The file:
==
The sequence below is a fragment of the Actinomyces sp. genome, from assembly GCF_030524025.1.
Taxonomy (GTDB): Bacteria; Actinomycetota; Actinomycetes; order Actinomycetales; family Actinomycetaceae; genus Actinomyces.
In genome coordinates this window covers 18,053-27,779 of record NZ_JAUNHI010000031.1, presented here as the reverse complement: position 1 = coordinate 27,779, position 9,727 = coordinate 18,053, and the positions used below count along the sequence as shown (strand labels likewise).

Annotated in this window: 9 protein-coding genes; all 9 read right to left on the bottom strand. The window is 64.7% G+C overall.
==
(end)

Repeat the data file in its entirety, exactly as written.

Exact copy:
The sequence below is a fragment of the Actinomyces sp. genome, from assembly GCF_030524025.1.
Taxonomy (GTDB): Bacteria; Actinomycetota; Actinomycetes; order Actinomycetales; family Actinomycetaceae; genus Actinomyces.
In genome coordinates this window covers 18,053-27,779 of record NZ_JAUNHI010000031.1, presented here as the reverse complement: position 1 = coordinate 27,779, position 9,727 = coordinate 18,053, and the positions used below count along the sequence as shown (strand labels likewise).

Annotated in this window: 9 protein-coding genes; all 9 read right to left on the bottom strand. The window is 64.7% G+C overall.